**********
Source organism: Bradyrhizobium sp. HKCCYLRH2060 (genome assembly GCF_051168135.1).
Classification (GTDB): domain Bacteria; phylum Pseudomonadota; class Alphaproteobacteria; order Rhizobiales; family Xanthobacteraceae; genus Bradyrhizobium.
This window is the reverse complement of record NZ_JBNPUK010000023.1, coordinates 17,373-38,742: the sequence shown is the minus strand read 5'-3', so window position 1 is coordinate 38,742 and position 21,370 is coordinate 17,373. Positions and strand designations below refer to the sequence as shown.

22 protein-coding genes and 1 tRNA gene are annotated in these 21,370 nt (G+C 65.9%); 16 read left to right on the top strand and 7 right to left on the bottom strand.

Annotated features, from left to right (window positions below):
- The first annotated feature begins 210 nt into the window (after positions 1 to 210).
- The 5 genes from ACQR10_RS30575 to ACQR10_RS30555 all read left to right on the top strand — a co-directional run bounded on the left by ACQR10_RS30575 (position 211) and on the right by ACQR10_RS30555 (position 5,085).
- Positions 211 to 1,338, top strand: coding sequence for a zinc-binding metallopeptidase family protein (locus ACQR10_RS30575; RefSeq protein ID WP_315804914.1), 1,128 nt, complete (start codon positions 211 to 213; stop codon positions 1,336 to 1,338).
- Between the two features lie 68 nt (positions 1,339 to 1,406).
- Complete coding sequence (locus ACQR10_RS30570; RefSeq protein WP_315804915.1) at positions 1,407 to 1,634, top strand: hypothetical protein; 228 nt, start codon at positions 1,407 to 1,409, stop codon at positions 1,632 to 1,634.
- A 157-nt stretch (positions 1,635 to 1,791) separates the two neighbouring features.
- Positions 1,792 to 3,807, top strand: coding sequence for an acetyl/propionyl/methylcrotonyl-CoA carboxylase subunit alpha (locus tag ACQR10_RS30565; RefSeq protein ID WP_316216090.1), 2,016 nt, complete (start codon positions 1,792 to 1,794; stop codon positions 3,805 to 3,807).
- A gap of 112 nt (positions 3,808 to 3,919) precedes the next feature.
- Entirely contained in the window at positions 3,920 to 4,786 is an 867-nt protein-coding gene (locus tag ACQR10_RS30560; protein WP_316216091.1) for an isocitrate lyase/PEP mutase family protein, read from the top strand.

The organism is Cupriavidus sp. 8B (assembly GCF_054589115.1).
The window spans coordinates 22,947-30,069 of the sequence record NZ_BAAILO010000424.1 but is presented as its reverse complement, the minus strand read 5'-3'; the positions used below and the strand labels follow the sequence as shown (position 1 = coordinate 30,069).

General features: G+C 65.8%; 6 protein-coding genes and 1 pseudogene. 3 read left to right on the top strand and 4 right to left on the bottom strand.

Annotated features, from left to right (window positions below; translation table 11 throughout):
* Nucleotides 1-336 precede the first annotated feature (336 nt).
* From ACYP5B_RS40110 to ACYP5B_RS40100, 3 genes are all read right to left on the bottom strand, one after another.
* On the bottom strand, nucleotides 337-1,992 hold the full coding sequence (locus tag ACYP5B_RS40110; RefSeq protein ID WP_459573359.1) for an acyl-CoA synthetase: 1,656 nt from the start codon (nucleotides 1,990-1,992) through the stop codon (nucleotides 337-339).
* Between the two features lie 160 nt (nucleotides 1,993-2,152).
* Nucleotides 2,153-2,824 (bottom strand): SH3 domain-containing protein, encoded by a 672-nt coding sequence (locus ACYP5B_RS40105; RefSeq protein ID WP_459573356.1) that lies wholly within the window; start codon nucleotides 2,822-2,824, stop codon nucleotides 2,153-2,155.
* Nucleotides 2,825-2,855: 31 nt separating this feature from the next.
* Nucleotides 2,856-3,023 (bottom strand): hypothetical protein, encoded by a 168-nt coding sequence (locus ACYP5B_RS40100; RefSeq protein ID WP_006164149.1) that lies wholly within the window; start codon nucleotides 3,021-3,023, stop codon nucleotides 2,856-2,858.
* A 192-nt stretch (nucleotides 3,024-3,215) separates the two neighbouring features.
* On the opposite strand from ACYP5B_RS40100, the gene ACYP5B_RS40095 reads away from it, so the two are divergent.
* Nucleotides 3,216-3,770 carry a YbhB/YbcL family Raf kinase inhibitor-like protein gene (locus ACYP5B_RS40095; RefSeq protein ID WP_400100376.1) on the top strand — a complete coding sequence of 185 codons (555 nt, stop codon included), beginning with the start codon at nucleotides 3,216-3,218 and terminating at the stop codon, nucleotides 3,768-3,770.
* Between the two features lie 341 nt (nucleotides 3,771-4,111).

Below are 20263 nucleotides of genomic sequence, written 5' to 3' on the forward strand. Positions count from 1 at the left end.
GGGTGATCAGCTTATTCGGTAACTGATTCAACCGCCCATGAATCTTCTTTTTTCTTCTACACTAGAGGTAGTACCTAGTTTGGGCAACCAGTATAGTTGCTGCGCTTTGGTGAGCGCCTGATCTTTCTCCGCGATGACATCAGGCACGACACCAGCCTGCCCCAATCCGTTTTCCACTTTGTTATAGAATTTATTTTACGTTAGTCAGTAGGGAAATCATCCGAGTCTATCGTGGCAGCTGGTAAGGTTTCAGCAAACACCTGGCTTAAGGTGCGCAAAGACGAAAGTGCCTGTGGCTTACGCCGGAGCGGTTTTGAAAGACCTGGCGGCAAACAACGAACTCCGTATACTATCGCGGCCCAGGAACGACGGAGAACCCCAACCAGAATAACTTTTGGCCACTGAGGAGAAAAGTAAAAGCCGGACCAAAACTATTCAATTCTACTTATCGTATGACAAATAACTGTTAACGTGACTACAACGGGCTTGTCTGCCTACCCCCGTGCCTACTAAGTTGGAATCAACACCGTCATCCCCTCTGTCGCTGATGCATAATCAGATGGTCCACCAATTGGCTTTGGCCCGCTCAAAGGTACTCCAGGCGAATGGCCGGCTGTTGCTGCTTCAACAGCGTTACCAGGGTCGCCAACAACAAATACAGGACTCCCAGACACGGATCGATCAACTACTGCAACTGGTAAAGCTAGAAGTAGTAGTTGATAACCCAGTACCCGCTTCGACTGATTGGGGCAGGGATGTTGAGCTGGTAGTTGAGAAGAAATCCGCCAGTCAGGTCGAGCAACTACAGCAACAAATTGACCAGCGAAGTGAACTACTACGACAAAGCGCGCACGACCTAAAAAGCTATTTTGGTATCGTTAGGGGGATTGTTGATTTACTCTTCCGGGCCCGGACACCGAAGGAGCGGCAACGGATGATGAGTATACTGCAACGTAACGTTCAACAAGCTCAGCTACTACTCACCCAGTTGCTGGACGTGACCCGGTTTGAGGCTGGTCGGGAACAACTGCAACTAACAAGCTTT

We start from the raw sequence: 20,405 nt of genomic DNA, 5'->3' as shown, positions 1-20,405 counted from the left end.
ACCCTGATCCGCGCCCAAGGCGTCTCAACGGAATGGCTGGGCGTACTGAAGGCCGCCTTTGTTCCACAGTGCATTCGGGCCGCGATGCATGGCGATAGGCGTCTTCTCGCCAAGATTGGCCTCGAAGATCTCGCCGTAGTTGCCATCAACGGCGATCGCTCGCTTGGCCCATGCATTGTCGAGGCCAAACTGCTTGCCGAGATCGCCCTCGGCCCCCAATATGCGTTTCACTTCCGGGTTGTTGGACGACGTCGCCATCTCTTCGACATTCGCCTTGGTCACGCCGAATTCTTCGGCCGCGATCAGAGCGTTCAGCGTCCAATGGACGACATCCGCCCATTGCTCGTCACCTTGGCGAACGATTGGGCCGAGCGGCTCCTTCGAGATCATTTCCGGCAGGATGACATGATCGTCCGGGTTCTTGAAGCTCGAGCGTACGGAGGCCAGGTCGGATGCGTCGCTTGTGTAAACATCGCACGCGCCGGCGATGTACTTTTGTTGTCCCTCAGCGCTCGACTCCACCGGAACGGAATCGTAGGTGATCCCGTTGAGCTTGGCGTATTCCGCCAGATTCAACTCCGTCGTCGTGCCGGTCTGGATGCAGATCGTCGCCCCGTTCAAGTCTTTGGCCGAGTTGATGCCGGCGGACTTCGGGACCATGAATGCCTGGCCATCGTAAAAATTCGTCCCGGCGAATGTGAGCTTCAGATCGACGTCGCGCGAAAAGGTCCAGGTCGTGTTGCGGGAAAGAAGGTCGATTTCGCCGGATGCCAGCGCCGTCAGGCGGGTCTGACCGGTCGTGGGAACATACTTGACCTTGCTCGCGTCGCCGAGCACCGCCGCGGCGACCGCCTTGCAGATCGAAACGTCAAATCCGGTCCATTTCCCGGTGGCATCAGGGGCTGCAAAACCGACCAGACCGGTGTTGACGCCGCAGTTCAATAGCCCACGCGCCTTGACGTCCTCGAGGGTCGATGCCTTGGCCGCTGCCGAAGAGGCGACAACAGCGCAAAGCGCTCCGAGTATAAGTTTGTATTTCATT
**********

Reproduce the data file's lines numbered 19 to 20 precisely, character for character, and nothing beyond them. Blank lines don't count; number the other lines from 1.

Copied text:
* Nucleotides 1-336 precede the first annotated feature (336 nt).
* From ACYP5B_RS40110 to ACYP5B_RS40100, 3 genes are all read right to left on the bottom strand, one after another.